Morbid Obesity in Revision Total Knee Arthroplasty: A Significant Risk Factor for Re-Operation

Published:January 14, 2019DOI:https://doi.org/10.1016/j.arth.2019.01.010

      Abstract

      Background

      The purpose of this study is to compare surgical and clinical outcomes between matched groups of morbidly obese (body mass index [BMI] >40 kg/m2) and non-morbidly obese (BMI <40 kg/m2) patients undergoing first-time revision total knee arthroplasty with a minimum 5-year follow-up.

      Methods

      Two groups of 87 patients (BMI >40 or <40 kg/m2) were matched 1:1 based on age at the time of revision, gender, and diagnosis for revision (aseptic or septic causes).

      Results

      The morbidly obese group had a significantly greater incidence of re-operation (34.5% [30/87] vs 16.1% [14/87], P = .005) and re-revision (27.6% [24/87] vs 12.6% [11/87], P = .014) with a significantly lower 10-year survivorship for re-operation (P = .05) and subsequent revision (P = .014). In particular, the aseptic sub-group had a greater incidence of re-operation (29.9% [20/67] vs 13.4% [9/67], P = .021) and re-revision (26.9% [18/67] vs 11.9% [8/67], P = .029). The non-morbidly obese group demonstrated higher final Western Ontario and McMaster Universities Index scores (63.1 ± 19.5 vs 55.5 ± 22.5, P = .030) and a greater change between pre-operative and final KSS (45.6 ± 44.3 vs 39.7 ± 48.4, P = .040) and SF-12 Mental component (3.6 ± 10.8 vs −1.4 ± 10.3, P = .013).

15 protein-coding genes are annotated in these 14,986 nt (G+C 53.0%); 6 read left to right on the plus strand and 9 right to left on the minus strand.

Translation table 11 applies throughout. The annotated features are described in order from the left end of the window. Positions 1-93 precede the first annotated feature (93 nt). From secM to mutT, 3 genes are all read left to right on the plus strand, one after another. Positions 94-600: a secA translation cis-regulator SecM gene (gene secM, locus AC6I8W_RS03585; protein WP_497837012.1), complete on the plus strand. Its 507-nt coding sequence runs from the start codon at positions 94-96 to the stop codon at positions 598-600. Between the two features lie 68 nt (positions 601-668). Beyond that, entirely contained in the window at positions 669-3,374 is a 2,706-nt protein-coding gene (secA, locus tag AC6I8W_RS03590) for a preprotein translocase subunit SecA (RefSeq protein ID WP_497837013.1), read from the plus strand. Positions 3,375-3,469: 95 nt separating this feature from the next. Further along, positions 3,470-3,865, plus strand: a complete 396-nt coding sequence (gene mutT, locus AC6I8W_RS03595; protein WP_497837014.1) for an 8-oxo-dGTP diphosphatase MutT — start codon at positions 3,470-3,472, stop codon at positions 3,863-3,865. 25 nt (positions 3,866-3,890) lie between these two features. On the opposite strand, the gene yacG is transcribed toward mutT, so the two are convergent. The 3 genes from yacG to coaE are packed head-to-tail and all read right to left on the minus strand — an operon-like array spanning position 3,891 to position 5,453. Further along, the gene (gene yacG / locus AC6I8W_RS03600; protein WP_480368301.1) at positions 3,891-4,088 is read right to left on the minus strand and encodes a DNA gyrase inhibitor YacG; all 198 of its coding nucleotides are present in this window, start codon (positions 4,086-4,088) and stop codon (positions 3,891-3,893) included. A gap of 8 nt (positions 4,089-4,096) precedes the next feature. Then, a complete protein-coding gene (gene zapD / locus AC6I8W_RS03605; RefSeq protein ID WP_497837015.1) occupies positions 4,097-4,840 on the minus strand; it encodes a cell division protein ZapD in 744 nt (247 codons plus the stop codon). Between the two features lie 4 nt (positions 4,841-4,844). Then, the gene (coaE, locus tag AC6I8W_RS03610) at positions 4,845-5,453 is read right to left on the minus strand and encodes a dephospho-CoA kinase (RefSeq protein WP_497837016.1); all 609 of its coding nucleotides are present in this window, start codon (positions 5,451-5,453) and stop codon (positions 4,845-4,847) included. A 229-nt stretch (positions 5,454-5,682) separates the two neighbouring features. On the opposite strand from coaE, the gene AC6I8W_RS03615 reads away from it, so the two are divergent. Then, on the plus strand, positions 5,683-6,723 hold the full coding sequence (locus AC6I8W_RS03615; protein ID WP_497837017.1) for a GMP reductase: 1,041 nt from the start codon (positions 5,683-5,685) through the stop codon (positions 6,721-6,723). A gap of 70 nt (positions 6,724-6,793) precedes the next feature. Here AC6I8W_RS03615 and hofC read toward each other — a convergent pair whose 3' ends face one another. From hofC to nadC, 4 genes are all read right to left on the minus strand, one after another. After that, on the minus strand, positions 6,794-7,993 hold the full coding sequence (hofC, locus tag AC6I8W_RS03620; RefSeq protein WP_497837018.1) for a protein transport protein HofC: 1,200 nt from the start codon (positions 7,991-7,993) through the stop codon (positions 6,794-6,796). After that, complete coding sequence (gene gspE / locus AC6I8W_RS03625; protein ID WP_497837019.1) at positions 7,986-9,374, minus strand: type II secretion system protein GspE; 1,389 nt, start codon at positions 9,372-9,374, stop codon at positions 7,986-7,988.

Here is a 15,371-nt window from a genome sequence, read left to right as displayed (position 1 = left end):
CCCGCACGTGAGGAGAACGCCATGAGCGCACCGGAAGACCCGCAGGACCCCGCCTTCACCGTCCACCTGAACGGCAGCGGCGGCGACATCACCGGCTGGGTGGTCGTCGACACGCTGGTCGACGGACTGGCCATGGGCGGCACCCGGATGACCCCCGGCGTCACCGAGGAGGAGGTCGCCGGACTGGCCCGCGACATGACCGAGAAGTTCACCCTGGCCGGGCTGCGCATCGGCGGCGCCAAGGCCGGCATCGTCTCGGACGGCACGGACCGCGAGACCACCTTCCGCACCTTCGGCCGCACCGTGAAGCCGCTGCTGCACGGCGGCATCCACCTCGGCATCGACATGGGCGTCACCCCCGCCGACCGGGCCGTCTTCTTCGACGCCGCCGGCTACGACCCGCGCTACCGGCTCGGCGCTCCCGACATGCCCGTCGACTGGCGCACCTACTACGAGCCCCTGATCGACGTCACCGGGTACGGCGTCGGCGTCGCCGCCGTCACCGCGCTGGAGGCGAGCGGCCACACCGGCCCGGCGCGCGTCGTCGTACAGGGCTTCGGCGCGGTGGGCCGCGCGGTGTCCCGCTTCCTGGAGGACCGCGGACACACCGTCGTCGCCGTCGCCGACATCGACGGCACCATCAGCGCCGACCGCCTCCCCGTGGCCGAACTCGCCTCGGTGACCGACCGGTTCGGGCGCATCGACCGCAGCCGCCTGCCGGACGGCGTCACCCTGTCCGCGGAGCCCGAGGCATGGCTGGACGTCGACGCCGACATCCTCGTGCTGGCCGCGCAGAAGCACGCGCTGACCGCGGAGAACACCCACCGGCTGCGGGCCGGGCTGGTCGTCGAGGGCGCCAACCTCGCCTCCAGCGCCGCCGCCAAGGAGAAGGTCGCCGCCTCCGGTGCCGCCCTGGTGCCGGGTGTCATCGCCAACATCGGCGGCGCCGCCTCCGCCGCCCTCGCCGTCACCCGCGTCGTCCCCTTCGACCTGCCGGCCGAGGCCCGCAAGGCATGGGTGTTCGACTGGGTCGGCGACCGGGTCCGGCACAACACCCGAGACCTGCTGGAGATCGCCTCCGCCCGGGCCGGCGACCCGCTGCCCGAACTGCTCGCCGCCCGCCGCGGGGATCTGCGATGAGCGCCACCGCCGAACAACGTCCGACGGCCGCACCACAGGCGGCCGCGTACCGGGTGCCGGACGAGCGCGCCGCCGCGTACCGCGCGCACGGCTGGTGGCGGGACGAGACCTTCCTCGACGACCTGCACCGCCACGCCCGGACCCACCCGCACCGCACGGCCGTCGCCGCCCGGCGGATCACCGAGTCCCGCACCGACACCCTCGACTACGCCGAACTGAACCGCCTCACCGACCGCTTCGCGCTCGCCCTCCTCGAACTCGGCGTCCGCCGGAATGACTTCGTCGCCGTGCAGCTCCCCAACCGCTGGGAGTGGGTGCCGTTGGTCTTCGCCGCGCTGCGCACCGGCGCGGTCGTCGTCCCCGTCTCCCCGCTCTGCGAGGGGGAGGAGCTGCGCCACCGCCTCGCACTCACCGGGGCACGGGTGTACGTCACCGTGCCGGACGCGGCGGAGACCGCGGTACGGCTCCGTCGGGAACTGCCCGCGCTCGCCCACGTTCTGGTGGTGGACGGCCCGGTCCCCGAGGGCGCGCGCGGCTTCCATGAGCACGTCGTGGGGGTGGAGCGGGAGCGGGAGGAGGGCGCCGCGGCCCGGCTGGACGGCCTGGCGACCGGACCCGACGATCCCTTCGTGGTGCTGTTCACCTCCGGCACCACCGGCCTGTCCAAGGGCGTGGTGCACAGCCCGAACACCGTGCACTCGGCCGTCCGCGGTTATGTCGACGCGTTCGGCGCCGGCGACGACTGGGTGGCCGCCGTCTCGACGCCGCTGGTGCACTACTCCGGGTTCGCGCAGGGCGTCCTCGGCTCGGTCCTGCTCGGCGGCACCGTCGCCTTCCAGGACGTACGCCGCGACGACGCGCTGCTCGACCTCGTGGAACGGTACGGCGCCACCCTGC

Conclusion

      Morbidly obese patients undergoing revision total knee arthroplasty have a greater risk of re-operation and re-revision while experiencing lower clinical outcome scores compared to non-morbidly obese patients. These patients should be informed of the higher potential for re-operation and the possibility of poor results.

      Keywords

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